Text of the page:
Reducing Energy Demand and Pollution

Natural stormwater infrastructure can dramatically reduce energy consumption, saving residents and businesses money. The shade and insulation provided by green roofs, street trees, and urban green spaces reduce heating and cooling needs for homes and buildings. And by reusing harvested rainwater, residents and property owners use less potable water for landscaping, gardening, and toilet flushing, reducing water treatment, piping, and pumping needs for cities’ utilities. These energy savings translate into reductions in carbon dioxide emissions and ground level ozone, improving air quality.

Building Safe and Healthy Communities

An extensive body of research has found that people living close to nature — including well-maintained green spaces — are less stressed and less prone to anxiety, have lower blood pressure and cholesterol, have lower rates of obesity, have faster recovery from surgery and heart attacks, and show more improvement managing attention and behavioral disorders. A series of studies including those by Kuo and Sullivan (2001), Hartig, et al (1991), and Ovitt (1996) illustrated that proximity to nature also reduces mental fatigue and stress, which in turn leads to declines in crime and violence. The need for more natural areas is particularly acute in systematically disinvested neighborhoods, where parks and trees are in short supply.

Washington, DC Rooftop Garden at Bread for the City | Bread for the City

These tend to be the same neighborhoods in cities like Detroit and Cleveland that suffer from a dearth of affordable and nutritious food options. Many low-income urban neighborhoods have been classified as “food deserts” where residents lack access to stores selling fresh fruits and vegetables.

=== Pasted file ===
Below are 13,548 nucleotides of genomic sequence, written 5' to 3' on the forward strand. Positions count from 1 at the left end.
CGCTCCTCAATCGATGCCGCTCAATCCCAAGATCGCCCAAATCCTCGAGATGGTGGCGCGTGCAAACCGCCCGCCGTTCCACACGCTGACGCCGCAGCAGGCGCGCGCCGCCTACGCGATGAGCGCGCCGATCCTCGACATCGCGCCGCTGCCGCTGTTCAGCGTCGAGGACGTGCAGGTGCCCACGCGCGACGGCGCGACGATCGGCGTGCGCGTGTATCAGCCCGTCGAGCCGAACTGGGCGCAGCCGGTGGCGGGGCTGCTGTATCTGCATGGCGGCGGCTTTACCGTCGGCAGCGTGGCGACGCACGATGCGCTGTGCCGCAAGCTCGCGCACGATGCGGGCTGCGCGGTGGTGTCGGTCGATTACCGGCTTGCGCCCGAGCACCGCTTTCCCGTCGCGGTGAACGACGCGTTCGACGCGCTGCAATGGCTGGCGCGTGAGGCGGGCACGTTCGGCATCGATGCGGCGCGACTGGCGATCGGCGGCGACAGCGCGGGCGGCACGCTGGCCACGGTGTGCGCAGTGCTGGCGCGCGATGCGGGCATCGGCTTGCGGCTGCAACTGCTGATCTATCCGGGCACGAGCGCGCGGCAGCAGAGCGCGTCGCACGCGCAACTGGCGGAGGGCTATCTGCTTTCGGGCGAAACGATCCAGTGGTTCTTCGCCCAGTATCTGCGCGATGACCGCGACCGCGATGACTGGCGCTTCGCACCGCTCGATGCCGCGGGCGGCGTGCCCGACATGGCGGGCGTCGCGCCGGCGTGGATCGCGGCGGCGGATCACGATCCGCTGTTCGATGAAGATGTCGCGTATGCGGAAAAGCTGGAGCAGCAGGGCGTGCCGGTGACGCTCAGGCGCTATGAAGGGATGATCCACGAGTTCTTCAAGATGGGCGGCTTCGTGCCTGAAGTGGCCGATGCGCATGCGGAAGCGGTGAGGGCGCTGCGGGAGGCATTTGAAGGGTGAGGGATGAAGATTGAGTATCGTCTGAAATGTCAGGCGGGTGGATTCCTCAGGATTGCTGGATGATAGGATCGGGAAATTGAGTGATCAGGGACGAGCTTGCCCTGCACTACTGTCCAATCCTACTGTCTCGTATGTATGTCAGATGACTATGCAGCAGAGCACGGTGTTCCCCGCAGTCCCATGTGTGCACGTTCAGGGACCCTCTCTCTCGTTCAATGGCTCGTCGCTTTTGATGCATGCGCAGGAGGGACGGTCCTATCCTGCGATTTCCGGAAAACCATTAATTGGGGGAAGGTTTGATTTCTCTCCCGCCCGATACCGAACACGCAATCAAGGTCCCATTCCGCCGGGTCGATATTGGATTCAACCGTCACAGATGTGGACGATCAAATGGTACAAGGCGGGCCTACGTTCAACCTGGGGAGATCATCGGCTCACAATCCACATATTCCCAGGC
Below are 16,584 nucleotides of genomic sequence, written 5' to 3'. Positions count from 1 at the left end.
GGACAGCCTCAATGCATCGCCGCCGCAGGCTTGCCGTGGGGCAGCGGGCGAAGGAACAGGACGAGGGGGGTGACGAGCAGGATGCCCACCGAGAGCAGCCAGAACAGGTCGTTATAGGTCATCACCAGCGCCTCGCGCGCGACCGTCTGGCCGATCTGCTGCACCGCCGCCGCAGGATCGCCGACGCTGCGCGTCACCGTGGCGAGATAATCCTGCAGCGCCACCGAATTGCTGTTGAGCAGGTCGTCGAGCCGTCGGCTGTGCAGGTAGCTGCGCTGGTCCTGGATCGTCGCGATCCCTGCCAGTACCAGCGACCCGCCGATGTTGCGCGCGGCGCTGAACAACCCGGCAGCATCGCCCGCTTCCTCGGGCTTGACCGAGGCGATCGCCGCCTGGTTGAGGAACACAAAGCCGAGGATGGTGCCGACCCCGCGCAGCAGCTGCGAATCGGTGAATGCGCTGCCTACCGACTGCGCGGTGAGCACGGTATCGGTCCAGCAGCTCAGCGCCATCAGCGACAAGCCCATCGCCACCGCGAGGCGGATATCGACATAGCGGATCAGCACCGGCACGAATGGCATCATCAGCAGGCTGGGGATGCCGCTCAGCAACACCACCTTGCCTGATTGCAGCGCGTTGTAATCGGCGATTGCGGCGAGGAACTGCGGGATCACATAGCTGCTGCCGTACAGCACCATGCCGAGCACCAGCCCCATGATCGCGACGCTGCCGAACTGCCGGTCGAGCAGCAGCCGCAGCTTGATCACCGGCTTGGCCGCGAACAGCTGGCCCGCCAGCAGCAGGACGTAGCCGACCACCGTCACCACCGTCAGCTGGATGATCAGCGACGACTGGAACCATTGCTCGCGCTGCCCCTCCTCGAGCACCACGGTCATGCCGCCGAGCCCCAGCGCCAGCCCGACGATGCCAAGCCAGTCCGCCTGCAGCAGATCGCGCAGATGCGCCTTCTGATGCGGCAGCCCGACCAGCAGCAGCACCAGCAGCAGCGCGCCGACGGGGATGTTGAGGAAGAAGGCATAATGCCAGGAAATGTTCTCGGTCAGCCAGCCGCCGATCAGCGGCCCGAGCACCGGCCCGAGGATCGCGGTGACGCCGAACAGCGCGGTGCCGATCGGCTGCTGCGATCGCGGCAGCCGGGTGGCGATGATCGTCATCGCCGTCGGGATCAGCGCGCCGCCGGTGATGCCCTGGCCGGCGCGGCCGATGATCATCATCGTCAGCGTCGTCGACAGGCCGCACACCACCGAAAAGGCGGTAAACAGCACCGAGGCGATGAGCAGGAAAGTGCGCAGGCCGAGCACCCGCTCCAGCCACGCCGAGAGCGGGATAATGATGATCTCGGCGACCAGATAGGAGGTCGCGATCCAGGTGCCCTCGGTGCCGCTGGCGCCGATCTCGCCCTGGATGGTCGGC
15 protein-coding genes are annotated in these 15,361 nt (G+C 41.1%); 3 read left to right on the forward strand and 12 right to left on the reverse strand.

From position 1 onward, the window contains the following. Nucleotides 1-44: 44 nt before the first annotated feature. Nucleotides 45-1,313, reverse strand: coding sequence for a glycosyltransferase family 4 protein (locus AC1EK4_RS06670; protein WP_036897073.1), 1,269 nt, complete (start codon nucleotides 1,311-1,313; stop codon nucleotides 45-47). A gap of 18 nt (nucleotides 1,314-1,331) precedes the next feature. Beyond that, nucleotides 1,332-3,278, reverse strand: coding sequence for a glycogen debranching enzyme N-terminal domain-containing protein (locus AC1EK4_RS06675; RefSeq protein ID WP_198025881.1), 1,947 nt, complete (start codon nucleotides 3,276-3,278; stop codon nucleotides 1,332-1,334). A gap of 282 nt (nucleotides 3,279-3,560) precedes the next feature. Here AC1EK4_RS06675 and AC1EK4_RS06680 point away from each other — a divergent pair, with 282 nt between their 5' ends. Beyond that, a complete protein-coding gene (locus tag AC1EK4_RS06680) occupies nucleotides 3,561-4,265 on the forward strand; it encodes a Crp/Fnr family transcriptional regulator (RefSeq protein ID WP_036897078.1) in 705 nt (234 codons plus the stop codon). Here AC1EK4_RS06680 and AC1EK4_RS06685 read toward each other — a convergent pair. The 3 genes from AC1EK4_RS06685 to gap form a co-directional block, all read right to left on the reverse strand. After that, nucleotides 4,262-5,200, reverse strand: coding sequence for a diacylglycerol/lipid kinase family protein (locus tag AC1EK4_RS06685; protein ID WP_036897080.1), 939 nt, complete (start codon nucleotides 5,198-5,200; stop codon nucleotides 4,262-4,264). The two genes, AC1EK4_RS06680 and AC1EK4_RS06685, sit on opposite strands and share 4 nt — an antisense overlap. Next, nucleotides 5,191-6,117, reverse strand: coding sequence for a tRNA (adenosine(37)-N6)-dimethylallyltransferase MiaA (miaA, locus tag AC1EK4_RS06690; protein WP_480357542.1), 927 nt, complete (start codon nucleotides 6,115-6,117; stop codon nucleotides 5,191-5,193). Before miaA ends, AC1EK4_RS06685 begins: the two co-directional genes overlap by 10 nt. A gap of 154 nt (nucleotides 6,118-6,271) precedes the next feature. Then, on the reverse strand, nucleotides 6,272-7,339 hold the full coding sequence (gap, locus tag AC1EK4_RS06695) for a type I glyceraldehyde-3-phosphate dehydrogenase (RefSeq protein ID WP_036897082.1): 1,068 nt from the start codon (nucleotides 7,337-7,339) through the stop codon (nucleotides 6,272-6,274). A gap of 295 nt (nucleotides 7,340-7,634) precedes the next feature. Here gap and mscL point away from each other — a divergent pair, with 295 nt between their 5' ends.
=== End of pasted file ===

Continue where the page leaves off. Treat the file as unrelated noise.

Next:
Natural infrastructure can be integrated with urban agriculture to efficiently use space while helping address food access challenges. The Real Food Farm in Baltimore, for example, which is dedicated to improving access to just and sustainable food for local residents, has incorporated natural stormwater infrastructure into their urban farm to reduce polluted runoff into nearby Harris Creek.

Natural water infrastructure has also become a common component in street designs. So-called “green streets” emphasize neighborhood beautification and are particularly popular near schools, creating safe places for children to walk or bicycle through curbside rain gardens and other natural stormwater infrastructure.

Rain Garden in Atlanta, Georgia | Jeremy Diner

Learn more about equitable investment in natural infrastructure:

· Executive Summary

· Chapter 1: Naturally Stronger

· Chapter 2: Our Communities At Risk

· Chapter 3: A New Approach to Natural Infrastructure

· Chapter 4: Natural Infrastructure: An Economic Engine

· Chapter 5: Community Benefits of Integrated Infrastructure

· Chapter 6: Funding Natural Infrastructure

· Conclusion: Making Natural Infrastructure a Priority

· Acknowledgements and References